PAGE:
- The Washington Times - Monday, January 19, 2015

CVS pharmacy’s decision last year to pull tobacco from its 7,800 stores is paying off, business-wise, and now it’s earned the chain’s CEO a prime seat at Tuesday’s State of the Union Address.

Larry Merlo, who took the helm in 2011, oversaw the chain’s rebranding in September into “CVS Health.”

Most notably, it became the first major pharmacy company to stop selling cigarettes and other tobacco products.

At the time, the White House praised the move as “a powerful example that we hope others in the industry will follow.”

Mr. Merlo, 59, of East Greenwich, R.I., will be seated in the same box Tuesday as First Lady Michelle Obama and Jill Biden, wife of Vice President Joseph R. Biden, during President Obama’s speech late Tuesday,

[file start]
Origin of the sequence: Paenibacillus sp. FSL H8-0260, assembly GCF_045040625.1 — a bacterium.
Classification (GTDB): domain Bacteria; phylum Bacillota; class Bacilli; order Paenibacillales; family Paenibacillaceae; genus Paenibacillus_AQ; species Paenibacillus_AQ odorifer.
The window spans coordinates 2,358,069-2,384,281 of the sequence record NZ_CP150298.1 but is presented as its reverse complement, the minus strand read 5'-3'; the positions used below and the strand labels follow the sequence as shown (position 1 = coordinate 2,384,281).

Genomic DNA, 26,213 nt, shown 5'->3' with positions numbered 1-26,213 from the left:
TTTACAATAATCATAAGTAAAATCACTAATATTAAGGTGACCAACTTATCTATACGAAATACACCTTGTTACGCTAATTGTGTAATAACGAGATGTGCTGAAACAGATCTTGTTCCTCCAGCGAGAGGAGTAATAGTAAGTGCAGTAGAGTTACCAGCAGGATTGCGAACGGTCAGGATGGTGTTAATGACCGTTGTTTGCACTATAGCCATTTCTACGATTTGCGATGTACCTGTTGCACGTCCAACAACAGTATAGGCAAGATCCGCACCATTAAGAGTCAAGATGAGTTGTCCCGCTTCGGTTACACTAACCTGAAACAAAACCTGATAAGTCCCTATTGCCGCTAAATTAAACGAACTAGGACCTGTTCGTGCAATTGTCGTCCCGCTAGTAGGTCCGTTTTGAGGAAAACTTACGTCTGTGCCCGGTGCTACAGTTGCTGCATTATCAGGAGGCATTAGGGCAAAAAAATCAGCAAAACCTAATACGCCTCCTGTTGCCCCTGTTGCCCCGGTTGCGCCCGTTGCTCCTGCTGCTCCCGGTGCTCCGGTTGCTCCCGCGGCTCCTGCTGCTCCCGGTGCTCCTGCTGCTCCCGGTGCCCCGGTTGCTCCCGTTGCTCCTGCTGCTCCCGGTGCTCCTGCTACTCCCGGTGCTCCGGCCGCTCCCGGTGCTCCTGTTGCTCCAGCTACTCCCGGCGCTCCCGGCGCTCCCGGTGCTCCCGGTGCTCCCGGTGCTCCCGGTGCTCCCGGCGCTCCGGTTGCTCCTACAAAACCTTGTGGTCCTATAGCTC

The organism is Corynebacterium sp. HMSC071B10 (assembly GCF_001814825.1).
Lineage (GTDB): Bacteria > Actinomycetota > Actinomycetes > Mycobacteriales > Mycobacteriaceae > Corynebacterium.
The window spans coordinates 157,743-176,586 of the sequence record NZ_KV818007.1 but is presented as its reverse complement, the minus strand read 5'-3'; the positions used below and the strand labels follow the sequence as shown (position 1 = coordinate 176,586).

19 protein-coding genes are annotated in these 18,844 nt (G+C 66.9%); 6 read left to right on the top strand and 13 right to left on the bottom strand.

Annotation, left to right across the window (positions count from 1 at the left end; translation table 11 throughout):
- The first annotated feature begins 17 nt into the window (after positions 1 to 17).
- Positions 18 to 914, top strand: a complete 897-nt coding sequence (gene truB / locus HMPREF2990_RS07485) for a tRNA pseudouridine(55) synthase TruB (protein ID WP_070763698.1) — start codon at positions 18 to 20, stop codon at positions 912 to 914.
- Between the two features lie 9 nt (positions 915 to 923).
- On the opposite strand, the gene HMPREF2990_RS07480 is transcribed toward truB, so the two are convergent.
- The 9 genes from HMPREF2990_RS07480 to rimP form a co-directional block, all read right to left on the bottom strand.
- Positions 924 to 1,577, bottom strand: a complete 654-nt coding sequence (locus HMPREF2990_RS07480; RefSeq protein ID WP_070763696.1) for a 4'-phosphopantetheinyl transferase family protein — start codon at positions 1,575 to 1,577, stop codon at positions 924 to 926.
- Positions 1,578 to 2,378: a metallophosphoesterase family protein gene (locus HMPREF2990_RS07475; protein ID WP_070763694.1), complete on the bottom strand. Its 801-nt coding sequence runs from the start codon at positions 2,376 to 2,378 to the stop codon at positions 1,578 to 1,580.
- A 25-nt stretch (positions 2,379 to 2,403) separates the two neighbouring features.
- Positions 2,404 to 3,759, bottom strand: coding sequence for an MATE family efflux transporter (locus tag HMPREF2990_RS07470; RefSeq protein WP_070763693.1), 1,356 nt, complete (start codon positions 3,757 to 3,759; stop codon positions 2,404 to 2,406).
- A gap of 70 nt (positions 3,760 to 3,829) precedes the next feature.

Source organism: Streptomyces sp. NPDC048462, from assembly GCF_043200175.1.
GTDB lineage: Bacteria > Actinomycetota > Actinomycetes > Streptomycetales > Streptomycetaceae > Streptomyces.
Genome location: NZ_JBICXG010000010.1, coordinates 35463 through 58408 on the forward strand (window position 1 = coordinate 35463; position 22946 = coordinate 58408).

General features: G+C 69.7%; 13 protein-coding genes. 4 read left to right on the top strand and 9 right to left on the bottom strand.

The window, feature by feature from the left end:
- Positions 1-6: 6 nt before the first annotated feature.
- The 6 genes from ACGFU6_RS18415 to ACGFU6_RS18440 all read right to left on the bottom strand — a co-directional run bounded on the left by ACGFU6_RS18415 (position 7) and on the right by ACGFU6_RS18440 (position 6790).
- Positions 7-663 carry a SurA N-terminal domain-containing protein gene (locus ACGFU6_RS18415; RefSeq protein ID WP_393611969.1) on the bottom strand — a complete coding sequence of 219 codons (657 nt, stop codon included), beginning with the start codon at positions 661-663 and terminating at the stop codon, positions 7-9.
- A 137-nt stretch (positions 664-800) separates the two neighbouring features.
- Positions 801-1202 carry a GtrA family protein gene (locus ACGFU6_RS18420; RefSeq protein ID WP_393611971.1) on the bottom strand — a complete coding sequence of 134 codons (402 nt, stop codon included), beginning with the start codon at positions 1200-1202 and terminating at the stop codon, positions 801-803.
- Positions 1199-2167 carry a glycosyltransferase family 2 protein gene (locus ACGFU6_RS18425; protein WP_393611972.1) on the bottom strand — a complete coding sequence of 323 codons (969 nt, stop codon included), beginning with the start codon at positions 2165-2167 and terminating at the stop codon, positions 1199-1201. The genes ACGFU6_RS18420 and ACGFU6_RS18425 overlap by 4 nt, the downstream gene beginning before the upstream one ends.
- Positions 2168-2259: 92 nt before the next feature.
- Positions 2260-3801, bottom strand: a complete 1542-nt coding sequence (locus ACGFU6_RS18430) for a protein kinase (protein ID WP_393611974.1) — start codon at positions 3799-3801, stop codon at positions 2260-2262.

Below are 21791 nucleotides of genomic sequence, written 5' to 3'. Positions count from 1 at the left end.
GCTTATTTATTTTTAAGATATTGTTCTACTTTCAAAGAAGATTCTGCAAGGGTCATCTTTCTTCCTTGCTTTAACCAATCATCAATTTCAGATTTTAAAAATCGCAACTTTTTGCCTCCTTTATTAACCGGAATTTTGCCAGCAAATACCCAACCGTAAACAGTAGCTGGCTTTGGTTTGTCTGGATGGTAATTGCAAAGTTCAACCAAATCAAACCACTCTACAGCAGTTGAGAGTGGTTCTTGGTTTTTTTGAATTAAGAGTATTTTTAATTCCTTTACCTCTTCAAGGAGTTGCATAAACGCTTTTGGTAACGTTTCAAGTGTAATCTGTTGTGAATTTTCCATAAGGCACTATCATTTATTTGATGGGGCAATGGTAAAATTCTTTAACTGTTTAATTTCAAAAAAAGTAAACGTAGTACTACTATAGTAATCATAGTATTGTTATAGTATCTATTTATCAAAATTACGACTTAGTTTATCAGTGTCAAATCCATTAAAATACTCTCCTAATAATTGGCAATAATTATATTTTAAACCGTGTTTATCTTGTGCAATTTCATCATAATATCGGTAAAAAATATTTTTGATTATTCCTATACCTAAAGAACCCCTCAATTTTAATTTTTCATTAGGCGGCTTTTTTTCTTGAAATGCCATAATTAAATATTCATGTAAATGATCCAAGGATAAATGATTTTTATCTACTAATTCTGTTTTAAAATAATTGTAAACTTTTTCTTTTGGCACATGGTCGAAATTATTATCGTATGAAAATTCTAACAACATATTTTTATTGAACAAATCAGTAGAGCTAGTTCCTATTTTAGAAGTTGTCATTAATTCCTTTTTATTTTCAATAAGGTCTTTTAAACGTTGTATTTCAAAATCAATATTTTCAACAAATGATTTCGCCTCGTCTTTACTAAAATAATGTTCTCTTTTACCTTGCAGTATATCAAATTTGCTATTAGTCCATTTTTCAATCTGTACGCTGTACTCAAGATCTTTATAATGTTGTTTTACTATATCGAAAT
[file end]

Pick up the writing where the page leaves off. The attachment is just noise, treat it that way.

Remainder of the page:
Eliminating tobacco sales was a calculated risk for CVS, which faced hoped its deeper foray into health care would offset its loss in front-of-store sales. A Bloomberg report in August pegged annual revenue from tobacco sales at about $2 billion.

Yet even as the cigarette ban set in, the company posted a 9.7 increase in revenue for the third quarter last year, the Wall Street Journal reported.

• Tom Howell Jr. can be reached at thowell@washingtontimes.com.

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